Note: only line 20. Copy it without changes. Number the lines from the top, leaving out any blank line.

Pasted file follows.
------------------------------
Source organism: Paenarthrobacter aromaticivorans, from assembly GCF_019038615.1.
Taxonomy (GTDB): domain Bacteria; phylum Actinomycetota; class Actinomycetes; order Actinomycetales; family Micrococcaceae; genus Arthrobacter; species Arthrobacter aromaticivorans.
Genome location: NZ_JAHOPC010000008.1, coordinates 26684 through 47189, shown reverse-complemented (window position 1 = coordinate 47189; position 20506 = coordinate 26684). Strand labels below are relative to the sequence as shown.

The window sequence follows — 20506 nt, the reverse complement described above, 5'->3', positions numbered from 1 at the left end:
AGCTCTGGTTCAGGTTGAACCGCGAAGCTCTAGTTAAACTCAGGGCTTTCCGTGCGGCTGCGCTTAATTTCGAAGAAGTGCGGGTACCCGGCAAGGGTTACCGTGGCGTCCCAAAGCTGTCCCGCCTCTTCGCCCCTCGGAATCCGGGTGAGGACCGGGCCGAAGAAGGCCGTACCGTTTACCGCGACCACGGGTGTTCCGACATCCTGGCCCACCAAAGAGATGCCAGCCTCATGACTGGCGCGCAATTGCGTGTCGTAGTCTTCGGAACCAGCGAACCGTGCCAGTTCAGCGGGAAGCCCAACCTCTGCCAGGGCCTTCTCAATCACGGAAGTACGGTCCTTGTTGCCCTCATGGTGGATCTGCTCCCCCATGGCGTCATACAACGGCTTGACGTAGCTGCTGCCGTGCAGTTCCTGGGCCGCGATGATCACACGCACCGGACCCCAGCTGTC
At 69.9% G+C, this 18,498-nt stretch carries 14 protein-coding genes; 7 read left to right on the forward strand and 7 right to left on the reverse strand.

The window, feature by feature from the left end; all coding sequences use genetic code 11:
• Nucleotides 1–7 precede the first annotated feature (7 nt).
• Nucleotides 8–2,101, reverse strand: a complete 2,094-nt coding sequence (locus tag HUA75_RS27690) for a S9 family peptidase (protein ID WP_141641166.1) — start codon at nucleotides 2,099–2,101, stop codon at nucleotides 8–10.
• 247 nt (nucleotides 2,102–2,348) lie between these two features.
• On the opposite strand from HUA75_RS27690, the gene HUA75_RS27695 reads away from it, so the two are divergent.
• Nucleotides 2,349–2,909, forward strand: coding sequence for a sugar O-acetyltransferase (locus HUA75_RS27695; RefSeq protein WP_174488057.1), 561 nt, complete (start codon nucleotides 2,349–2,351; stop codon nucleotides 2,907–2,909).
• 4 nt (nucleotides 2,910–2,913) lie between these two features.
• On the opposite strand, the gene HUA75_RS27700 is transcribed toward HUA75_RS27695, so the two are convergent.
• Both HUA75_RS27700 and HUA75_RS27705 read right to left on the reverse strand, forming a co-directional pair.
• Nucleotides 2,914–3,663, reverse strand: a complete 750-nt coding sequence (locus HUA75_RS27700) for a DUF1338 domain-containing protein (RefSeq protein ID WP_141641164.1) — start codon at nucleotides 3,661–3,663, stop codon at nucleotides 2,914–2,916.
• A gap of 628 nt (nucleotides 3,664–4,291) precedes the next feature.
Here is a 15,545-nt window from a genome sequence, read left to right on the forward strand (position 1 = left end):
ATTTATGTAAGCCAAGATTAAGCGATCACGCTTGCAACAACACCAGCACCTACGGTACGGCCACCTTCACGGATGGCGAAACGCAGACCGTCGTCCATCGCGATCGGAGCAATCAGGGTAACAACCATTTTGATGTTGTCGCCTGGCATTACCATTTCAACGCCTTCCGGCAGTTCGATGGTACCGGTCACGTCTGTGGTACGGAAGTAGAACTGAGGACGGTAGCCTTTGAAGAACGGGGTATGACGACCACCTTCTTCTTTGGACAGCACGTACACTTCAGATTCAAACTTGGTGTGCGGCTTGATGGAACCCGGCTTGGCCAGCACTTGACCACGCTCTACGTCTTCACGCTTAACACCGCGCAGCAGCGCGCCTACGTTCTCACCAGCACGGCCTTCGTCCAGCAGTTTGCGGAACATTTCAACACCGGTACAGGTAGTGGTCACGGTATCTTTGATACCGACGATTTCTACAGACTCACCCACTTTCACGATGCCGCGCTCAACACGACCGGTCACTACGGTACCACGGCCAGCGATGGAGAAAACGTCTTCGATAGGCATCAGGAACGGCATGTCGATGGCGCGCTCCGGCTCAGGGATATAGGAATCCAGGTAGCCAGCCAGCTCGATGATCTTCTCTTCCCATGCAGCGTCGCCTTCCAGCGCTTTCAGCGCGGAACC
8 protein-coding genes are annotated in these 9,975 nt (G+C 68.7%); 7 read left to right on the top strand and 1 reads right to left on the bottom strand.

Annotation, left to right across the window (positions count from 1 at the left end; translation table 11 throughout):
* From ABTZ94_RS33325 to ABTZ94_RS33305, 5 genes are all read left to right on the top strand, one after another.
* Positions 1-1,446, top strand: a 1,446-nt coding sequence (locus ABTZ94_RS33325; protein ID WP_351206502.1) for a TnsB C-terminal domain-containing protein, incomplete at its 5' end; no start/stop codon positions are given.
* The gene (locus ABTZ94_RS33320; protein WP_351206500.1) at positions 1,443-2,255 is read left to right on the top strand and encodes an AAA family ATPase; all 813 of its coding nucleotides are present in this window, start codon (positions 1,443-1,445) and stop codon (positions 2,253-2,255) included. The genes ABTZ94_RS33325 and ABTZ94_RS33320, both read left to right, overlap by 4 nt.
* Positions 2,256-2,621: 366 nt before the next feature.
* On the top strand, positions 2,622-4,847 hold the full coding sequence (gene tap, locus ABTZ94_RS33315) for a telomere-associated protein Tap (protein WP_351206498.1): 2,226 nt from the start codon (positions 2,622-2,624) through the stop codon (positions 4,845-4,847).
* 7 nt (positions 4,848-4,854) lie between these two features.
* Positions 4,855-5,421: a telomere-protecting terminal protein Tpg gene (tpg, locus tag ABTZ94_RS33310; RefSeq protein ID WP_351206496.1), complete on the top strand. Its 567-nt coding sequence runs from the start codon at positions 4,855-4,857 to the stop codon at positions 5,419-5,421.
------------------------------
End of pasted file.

8 protein-coding genes are annotated in these 9,975 nt (G+C 68.7%); 7 read left to right on the top strand and 1 reads right to left on the bottom strand.